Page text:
2. Federalist 38: "It is a matter, both of wonder and regret, that those who raise so many objections against the new Constitution should never call to mind the defects of that which is to be exchanged for it. It is not necessary that the former should be perfect: it is sufficient that the latter is more imperfect. ... Is the importation of Slaves permitted by the new Constitution for twenty years? By the old it is permitted forever."

3. "Given its economic importance and its vulnerabilities, it is not surprising that the Southerners at the Constitutional Convention demanded, and won, huge concessions to protect their 'peculiar institution,' as even they were beginning to call it. ... The clauses that Pinckney and other Southerners worked hard to create set the stage for a government that both protected slavery and was deeply influenced by it. ... In supporting a specific clause in the Constitution to prevent Congress from ending the African slave trade until 1800 (it was later amended to 1808), Sherman asserted that 'the public good did not require' an end to the trade."

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    I don't see how Federalist 37 or 42 support your claim that this clause was included to get Southerners to join the Union. 42 mentions this clause, but says nothing about how it (or any clause) came to be in the Constitution; it simply lists the various classes of powers granted by the Constitution. 37 mentions that conflicts among states shaped the Constitution, but says nothing about this clause, slavery or the South. In fact, the only conflict it explicitly mentions is that between large & small states.
    – Just a guy
    Jul 2, 2023 at 5:21
  • I don't see how Federalist 38 helps your case, either. Like 37, 38 is aimed at people who are criticizing the Constitution on various grounds. The passage you cite is addressing those who wanted the Constitution to end the slave trade. Madison is simply pointing out that they should like the Constitution, because it is harsher on the slave trade than the Articles. I don't see how his statement shows this clause was added to attract the South. Why would they want more restrictions on the slave trade?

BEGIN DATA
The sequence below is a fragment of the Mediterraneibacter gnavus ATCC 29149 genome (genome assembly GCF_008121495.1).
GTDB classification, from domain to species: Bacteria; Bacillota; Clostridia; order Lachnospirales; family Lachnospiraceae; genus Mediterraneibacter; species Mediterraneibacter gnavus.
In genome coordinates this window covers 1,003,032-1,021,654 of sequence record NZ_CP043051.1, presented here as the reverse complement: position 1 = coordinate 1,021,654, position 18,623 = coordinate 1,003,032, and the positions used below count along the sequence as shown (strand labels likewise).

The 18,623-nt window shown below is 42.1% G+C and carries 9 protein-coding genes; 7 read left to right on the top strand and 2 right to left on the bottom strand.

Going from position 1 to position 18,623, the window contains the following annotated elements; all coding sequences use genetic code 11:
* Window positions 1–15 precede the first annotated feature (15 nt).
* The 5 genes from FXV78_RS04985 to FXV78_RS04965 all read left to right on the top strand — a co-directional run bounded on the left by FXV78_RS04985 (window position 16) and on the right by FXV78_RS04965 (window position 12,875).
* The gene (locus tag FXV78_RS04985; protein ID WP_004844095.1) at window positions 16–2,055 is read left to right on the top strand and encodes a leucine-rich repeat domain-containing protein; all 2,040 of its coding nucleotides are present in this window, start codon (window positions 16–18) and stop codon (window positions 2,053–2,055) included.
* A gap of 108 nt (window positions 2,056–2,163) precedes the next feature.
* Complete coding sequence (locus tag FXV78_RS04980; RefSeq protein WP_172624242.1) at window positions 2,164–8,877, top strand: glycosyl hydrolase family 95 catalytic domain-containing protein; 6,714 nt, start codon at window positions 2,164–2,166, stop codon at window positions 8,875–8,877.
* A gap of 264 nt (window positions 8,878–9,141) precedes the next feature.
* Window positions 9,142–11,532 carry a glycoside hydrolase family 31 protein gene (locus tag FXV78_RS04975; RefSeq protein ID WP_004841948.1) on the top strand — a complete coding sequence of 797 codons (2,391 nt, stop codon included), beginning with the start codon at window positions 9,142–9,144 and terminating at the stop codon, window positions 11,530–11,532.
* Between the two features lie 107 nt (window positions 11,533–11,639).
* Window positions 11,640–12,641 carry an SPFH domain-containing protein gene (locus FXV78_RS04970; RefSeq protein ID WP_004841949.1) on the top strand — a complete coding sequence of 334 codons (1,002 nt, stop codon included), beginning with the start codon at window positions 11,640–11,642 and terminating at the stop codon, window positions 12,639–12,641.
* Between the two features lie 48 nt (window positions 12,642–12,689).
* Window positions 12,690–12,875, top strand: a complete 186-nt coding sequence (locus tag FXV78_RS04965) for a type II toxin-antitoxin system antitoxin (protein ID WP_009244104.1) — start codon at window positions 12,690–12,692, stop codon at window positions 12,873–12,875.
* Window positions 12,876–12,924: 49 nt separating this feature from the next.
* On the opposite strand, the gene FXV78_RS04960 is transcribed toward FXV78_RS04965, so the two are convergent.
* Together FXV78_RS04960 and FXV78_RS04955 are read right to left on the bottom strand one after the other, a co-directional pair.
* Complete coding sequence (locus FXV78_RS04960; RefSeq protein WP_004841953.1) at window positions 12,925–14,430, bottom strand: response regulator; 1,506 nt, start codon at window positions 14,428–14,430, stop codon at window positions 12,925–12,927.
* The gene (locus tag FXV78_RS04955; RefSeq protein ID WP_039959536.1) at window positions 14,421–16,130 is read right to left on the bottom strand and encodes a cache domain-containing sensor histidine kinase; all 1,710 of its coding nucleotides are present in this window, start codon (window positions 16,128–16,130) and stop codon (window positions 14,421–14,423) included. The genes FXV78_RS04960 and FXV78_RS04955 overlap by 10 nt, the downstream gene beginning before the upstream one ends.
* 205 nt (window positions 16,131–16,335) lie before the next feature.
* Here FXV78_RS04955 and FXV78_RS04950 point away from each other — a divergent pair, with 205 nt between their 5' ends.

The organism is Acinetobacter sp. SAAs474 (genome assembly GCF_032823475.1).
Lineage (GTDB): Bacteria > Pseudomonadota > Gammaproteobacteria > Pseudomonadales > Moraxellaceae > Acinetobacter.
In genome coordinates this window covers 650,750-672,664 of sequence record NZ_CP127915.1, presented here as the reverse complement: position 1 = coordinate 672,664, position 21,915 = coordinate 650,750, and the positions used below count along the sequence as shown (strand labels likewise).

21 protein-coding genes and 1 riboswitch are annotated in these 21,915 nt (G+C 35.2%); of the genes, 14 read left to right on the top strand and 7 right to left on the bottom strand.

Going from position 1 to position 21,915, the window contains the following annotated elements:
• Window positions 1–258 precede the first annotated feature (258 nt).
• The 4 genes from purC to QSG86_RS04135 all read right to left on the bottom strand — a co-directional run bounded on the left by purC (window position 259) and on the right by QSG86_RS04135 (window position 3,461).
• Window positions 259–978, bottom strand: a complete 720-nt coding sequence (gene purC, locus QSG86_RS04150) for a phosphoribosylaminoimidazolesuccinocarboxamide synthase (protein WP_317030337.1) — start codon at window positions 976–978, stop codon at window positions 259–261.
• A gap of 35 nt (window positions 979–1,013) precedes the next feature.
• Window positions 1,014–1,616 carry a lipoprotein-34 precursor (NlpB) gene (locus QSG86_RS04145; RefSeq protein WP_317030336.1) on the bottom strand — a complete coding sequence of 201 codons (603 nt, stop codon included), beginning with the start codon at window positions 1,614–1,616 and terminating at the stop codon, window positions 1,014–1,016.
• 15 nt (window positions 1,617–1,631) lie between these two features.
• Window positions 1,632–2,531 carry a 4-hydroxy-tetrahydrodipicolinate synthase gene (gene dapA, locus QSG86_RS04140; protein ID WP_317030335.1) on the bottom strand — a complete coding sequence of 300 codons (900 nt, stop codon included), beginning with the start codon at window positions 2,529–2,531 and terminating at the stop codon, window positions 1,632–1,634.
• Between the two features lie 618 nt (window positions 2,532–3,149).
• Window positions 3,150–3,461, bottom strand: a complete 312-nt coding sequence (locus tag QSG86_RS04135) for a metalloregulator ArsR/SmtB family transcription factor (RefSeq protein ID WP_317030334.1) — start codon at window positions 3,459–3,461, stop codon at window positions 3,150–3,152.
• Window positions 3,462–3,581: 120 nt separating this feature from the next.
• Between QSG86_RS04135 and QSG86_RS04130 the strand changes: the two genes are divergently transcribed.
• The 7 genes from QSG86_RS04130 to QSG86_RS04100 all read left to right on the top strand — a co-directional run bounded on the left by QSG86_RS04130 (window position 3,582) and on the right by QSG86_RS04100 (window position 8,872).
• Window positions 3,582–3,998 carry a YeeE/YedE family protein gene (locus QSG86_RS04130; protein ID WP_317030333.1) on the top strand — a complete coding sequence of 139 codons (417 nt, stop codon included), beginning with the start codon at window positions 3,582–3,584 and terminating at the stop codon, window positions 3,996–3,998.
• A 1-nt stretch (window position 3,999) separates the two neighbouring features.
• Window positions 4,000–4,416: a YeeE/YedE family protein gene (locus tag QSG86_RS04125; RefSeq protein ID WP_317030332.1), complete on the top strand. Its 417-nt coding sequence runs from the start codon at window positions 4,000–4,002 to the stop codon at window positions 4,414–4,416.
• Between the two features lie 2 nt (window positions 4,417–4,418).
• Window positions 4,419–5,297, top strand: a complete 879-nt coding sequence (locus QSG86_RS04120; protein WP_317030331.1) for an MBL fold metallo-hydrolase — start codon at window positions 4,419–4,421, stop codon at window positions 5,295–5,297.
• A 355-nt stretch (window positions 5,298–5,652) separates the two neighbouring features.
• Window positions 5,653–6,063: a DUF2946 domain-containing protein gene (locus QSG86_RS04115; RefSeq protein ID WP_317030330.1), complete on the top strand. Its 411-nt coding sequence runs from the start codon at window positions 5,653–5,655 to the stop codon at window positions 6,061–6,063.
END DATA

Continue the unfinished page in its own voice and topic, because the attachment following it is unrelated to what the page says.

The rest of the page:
– Just a guy
    Jul 2, 2023 at 14:50
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No

It was accepted by the early 19th century that a state was a state was a state. That is, there was legally no difference between original and subsequent states and that Congress could not make laws that (directly) discriminated on the states.

What this clause is saying, is that the Federal government would not have a role in immigration until after 1808.

In 1808, the only state still permitting international trade in slaves was South Carolina and the Federal government ended that as soon as it was able to.

Smuggling through Spanish Florida remained a problem until it was acquired by the US in 1821. After that, smuggling continued on a smaller scale until the Civil War. Of course, smuggling slaves, then and now, is illegal. Modern slavery is still a problem.

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    Smuggling of slaves into the United States persisted until at least 1859.
    – phoog
    Jul 1, 2023 at 22:17
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    @phoog. Didn’t mean to imply that smuggling stopped after 1821, just that it became much less
    – Dale M
    Jul 1, 2023 at 22:22
  • Doesn't that imply "now existing" is pointless fluff? Aren't you saying it would mean the same thing as if it was omitted? Why did the drafters include it, then?
    – R.M.
    Jul 2, 2023 at 18:49
  • @R.M. No. It became pointless fluff because at a point well after 1808 SCOTUS said it was always pointless fluff. The drafter’s intention could never be given effect.
    – Dale M
    Jul 2, 2023 at 21:28